Dorcas Adodo

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A Day in the Life: Dorcas Adodo, PCT

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The first-ever winner of the BEE Award for outstanding PCTs, and member of the PCT council, Dorcas Adodo is a native of Lagos, Nigeria.

"I came to the U.S. to follow my passion for helping people," Dorcas said. "My favorite part about working at Shirley Ryan AbilityLab is my 20th Floor team and what we do for patients. I like to call this place a 'miracle center.'"

Read below to learn what a typical day is like for Dorcas.

5 a.m.: I wake up, meditate and say my morning prayers. I pray for myself, my family, and everyone I will be working with — patients and staff — throughout the day. Then, I shower and pack my stuff for the day. I prepare food for my family, along with my meals to take to work. I leave my house around 6.

7 a.m.: I arrive at work. I go to the locker room, punch in and say good morning to my coworkers. The night-shift PCTs and nurses give me reports on patients I will be working with during my shift today. Then, I go around to my patients' rooms. One of my patients is very excited to see me after I was off for two days — it made my day! She is doing great. I love seeing a patient who was very sick being able to get up and walk by the end of their time here.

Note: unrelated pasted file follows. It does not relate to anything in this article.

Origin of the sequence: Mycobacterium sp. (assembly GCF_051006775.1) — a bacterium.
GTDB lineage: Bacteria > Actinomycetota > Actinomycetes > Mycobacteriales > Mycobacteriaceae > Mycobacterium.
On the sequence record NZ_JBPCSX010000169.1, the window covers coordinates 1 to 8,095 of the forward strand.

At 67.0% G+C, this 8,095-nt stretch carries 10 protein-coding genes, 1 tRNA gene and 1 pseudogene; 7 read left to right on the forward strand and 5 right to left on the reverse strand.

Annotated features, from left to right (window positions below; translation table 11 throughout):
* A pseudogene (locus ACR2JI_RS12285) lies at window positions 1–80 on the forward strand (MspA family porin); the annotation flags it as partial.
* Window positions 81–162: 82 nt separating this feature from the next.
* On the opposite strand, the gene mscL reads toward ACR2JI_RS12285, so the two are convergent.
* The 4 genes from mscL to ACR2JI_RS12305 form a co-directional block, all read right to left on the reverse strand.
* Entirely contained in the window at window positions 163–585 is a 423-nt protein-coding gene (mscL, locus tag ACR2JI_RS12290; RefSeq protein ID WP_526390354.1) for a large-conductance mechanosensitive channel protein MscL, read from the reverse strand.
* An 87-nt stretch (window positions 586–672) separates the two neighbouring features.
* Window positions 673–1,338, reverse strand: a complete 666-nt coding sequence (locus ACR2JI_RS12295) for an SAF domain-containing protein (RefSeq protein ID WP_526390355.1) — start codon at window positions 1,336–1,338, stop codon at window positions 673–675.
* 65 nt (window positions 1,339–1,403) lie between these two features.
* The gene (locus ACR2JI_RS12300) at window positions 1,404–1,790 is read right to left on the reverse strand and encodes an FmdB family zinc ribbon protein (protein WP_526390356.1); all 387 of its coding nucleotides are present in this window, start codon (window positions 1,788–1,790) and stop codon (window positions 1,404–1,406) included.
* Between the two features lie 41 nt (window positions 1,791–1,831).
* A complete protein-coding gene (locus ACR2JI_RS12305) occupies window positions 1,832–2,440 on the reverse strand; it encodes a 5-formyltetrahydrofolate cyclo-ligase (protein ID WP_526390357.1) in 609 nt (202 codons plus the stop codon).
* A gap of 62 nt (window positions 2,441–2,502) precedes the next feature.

My favorite part about working at Shirley Ryan AbilityLab is my 20th Floor team and what we do for patients. I like to call this place a 'miracle center'.

DORCAS ADODO, PCT

Body

7:30 a.m.: I start to get patients ready for their therapies. I ask them how their nights were and if they need anything today. I always ask what they would like to wear for the day so that we can get organized. I help get them set up for breakfast.

9 a.m.: This is a rush hour, with many patients starting their therapies. I love the 20th Floor team because we all work together during these busy times to make sure the patients can get the most out of their days. I help get the patients’ rooms organized and the linens changed while they are in therapy. I notice in a patient's room that the new drawsheet was not being used. These new drawsheets are better for patients because they make them more comfortable and can help lower the risk of pressure ulcers. I have been trying to help educate my coworkers about the benefits of the new drawsheets so I can advocate for patients.

11 a.m.: I take patients' vital signs and blood sugars. This is an important time during the day to check in with my nurses and go over updates on our patients.

1 p.m.: This is often the busiest time of the day for patients. Many have therapy after lunch, and we have to get everyone ready. We make sure to show everyone love at this time.

2:30 p.m.: It's now time for my lunch break.

3 p.m.: Today, I was asked by the house supervisor if I would be able to stay until 7 p.m. to help out, so I float to the 25th Floor. I like helping on other floors sometimes, so I can experience working with different patient populations and work with new staff. Normally, I’m scheduled for two 8-hour shifts and two 12-hour shifts per week, but I love my job so much that I often end up staying for 12 hours on my 8-hour days!

7 p.m.: The night shift team has arrived. I give my change-of-shift report and leave around 7:30.

8:15 p.m.: I'm home in time for a small meal with my family.

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